The other side of the bridge ..... mostly bramble, bracken and leaves to remove


Further along ...... clear 2 metres each side?


Several hawthorn trees to come out - which we are now quite expert at.


Not too bad here, a few small trees to remove.


Taken in the leat, wide and shallow at this point, approaching a "road" bridge where the golf course is on the right
(has been for a long time, visible through the brush), at the "Growth STARTS" label on the map.


Another view of the bridge with the golf course visible behind the trees at the right side of this photograph .....


As the previous photo, golf course on the right side, there is a run of dense gorse and hawthorn going into the golf course.
This area will be reserved for "Corporate days".


The end of the tarmac road. Through the gate is the cycle path, the "last house" (on the map) is down on the left, as is Plymouth Leat aka Drake's Leat. Off to the right of this photo is our leat .....


This is the Plymouth (Drake's) Leat, this being left of the gates in the previous photo.


The southern limit of our allotted length, except for the tunnel roof - being kept until Autumn/poor weather. The multi-stemmed hawthorn above the tunnel entrance will be our first tree.
There is a large bramble area towards the far end of the tunnel - plenty of brush cutter opportunity.


At this point there is a clearing where material might be burned, seen across the leat.
Contrary to an earlier caption here, we can burn on the edge of the golf course.


The stretch beyond the tunnel entrance .... the trees above the entrance could be doing some damage to the tunnel
but they need to come down either to the left or the right and not fall along the tunnel axis.


Inside the tunnel entrance - no obvious sign of root damage


Above the tunnel - easy for DPA - although there is a large bramble patch in the distance.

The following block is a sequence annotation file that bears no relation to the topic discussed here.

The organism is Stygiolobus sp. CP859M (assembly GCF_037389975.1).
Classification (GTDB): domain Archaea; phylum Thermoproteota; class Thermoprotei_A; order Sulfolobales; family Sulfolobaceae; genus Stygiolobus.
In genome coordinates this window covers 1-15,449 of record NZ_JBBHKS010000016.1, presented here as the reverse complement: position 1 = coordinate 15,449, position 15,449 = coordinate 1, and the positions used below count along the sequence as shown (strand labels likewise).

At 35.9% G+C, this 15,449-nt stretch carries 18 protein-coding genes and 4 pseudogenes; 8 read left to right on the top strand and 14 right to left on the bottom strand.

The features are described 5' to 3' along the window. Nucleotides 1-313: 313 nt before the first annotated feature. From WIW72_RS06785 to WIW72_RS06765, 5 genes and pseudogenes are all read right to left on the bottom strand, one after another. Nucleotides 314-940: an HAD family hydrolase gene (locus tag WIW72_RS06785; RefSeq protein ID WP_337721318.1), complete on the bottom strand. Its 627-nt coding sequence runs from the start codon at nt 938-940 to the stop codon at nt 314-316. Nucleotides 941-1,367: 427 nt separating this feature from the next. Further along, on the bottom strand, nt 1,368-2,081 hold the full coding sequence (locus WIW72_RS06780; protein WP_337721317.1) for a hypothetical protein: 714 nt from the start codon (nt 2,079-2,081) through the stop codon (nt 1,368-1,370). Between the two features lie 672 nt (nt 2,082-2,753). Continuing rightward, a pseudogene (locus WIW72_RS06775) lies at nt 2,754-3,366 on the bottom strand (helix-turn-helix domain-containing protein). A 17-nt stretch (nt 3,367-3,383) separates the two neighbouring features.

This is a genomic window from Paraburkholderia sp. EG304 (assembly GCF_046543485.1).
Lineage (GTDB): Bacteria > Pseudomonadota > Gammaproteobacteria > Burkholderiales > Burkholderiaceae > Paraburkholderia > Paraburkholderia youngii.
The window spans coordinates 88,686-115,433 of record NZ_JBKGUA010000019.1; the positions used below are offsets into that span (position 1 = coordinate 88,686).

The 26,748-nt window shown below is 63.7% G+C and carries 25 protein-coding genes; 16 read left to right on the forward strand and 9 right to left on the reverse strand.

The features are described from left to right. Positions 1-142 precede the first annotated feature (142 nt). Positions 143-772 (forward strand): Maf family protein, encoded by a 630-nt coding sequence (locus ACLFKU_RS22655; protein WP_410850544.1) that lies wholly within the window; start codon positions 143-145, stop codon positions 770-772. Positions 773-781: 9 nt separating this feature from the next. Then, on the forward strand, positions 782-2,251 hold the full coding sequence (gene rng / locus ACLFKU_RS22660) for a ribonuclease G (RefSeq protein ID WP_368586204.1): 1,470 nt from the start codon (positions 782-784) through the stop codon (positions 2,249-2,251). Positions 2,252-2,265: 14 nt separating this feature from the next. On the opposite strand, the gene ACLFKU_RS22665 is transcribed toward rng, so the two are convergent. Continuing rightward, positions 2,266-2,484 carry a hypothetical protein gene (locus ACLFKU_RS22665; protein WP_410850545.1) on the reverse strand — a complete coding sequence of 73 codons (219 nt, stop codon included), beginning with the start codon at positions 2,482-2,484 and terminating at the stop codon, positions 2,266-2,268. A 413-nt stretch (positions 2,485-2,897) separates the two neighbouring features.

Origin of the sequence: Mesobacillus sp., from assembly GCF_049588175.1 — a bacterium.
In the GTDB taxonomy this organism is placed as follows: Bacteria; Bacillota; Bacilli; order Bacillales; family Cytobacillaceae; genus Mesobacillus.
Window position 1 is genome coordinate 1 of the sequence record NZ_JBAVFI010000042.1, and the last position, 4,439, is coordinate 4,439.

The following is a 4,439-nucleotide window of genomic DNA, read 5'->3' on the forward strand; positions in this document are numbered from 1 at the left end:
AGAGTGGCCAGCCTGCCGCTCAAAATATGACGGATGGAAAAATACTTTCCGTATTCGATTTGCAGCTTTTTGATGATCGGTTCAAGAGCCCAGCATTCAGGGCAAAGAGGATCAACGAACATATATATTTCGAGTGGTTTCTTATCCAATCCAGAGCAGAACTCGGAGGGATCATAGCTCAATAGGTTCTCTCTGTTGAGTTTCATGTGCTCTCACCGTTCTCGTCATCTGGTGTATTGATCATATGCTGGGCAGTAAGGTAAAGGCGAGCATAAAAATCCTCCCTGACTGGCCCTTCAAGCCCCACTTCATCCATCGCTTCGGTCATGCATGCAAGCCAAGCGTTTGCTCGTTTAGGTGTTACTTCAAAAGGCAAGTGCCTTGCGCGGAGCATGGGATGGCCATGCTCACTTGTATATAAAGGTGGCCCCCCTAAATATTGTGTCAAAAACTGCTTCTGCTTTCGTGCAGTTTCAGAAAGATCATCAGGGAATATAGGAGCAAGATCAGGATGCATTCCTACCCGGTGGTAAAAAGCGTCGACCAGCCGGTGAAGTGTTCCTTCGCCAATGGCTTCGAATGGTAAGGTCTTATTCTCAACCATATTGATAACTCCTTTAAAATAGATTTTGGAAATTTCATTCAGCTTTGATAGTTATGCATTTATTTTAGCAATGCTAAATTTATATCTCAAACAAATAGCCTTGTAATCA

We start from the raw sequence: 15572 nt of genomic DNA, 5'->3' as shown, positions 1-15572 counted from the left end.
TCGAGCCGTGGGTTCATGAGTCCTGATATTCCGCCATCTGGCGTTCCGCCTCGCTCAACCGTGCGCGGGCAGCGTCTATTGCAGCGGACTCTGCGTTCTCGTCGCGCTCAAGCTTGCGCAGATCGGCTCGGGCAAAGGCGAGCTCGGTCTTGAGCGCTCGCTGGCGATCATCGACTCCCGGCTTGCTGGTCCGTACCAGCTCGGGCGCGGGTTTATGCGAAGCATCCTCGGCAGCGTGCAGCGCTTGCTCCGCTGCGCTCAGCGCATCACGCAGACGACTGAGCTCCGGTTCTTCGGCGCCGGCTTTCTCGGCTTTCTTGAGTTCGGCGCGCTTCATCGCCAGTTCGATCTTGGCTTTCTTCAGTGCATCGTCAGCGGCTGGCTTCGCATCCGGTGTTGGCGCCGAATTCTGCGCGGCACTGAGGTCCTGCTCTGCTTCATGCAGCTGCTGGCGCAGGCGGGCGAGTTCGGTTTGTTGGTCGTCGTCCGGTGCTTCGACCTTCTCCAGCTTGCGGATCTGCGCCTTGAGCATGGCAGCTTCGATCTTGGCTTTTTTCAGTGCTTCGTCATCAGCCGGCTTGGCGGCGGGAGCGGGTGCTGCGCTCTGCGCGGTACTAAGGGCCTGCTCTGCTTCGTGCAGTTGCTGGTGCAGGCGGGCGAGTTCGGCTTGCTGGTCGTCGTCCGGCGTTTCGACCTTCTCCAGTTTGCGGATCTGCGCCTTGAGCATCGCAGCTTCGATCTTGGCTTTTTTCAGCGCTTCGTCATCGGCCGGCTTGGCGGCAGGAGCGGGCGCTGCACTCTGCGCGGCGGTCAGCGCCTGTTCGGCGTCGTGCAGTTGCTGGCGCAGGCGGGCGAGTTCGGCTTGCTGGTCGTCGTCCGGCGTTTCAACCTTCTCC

In need of brush-cutters here, about 80-yards-worth ....


The tunnel exit, 200 metres from the entrance. This is where Tavistock Taskforce have already started but since this photo was taken everything in the leat has been removed. They have now cleared at least 300 metres of the leat.


Another view, looking into this end of the tunnel .....


And, inside.


This 150 metre stretch is already cleared by Tavistock Task Force ..... the trees are gone now (this photo is out of date).


Stumps cut almost flush with the ground - apologies for the boots - they show the scale.


Ditto, this was a large tree ....


Ditto .....


Ditto ......


Felled trees "lost" in the undergowth.


End of the section of leat cleared by Tavistock Taskforce
(this is out of date, they have done a lot more now).


This was obviously a large multi-stemmed tree. We have a few of these on our stretch.


Some felled material is stacked here near the Plymouth leat. I have seen this inside Burrator Reservoir grounds.
We will be doing quite a lot of this in order to "lose" or hide our trimmings as there will be no bonfires in the wood.
Big timber will be left near Devonport Leat as loggable wood for wood burners or open fires, to be scavenged by the residents
- and ourselves if we wish.


Link to the starting area of the project (23 July 2011)


All photographs on this web site are copyright ©2007-2016 Keith Ryan.